We are interested in re-engineering families of legacy applications towards using Domain-Specific Languages (DSLs). Is it worth to invest in harvesting domain knowledge from the source code of legacy applications? Reverse engineering domain knowledge from source code is sometimes considered very hard or even impossible. Is it also difficult for "modern legacy systems"? In this paper we select two open-source applications and answer the following research questions: which parts of the domain are implemented by the application, and how much can we manually recover from the source code? To explore these questions, we compare manually recovered domain models to a reference model extracted from domain literature, and measured precision and recall. The recovered models are accurate: they cover a significant part of the reference model and they do not contain much junk. We conclude that domain knowledge is recoverable from "modern legacy" code and therefore domain model recovery can be a valuable component of a domain re-engineering process.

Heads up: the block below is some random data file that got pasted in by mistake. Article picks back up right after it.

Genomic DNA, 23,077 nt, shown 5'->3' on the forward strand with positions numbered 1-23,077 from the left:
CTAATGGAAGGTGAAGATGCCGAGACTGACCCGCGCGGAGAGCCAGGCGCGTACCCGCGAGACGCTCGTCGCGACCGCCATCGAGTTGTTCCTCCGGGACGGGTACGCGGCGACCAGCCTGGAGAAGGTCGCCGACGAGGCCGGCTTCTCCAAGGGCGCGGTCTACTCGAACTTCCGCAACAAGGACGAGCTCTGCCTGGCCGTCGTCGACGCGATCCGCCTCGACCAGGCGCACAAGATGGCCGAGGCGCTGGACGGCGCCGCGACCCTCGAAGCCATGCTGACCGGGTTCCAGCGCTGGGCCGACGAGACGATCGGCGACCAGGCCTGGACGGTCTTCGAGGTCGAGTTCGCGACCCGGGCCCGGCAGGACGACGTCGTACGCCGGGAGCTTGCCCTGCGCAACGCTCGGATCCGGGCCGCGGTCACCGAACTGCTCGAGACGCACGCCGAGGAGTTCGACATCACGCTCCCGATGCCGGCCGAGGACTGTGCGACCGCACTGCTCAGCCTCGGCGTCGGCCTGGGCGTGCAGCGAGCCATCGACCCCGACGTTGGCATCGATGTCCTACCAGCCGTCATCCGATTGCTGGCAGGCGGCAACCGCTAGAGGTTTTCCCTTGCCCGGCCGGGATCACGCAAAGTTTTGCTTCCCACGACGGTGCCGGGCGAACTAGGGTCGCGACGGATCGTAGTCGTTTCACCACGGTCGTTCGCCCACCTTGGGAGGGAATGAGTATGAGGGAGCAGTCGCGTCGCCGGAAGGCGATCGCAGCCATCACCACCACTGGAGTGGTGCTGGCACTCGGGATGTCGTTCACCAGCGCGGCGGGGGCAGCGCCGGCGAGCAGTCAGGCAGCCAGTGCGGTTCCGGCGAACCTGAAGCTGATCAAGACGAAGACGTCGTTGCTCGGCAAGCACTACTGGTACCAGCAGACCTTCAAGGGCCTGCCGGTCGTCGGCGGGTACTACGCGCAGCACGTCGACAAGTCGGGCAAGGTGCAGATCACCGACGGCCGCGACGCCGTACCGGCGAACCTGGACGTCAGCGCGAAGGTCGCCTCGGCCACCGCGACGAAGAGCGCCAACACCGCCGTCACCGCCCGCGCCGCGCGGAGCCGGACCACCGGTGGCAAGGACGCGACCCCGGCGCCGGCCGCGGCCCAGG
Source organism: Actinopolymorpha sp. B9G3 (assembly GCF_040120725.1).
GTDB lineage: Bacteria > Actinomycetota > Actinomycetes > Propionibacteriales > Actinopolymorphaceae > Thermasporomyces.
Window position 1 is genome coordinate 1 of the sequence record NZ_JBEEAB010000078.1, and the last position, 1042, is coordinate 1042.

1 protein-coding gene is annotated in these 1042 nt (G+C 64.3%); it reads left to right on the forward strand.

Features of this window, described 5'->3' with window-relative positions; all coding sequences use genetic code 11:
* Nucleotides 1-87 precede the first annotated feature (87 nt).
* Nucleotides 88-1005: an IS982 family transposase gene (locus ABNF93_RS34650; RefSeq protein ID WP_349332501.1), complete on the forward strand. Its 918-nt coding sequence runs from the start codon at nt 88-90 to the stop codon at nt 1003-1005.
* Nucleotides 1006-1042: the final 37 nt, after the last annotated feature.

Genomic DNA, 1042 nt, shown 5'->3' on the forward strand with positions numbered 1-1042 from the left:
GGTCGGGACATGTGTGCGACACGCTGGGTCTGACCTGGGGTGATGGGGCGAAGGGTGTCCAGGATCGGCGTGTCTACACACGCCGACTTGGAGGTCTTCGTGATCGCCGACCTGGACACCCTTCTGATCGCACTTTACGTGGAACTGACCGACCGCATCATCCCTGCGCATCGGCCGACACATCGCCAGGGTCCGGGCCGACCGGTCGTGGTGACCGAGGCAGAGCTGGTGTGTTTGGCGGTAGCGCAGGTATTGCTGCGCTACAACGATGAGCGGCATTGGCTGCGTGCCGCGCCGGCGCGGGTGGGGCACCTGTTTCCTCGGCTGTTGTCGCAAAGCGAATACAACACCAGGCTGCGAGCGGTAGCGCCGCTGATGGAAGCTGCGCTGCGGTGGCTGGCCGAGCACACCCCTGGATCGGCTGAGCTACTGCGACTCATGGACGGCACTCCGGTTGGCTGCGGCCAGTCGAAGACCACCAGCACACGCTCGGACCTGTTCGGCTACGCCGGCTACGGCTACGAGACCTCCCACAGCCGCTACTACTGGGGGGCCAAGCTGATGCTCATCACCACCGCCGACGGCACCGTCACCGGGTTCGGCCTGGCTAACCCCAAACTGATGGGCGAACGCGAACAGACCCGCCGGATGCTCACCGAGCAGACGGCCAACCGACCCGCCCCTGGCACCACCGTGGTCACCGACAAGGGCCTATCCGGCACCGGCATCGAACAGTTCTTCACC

Additional Metadata
Keywords domain models, reverse engineering
THEME Software (theme 1)
Publisher IEEE Computer Society
Persistent URL dx.doi.org/10.1109/ICSM.2013.23
Project Domain Specific Languages: A Big Future for Small Programs
Conference IEEE International Conference on Software Maintenance
Citation
Klint, P, Landman, D, & Vinju, J.J. (2013). Exploring the Limits of Domain Model Recovery. In 29th IEEE International Conference on Software Maintenance (ICSM), 2013 (pp. 120–129). IEEE Computer Society. doi:10.1109/ICSM.2013.23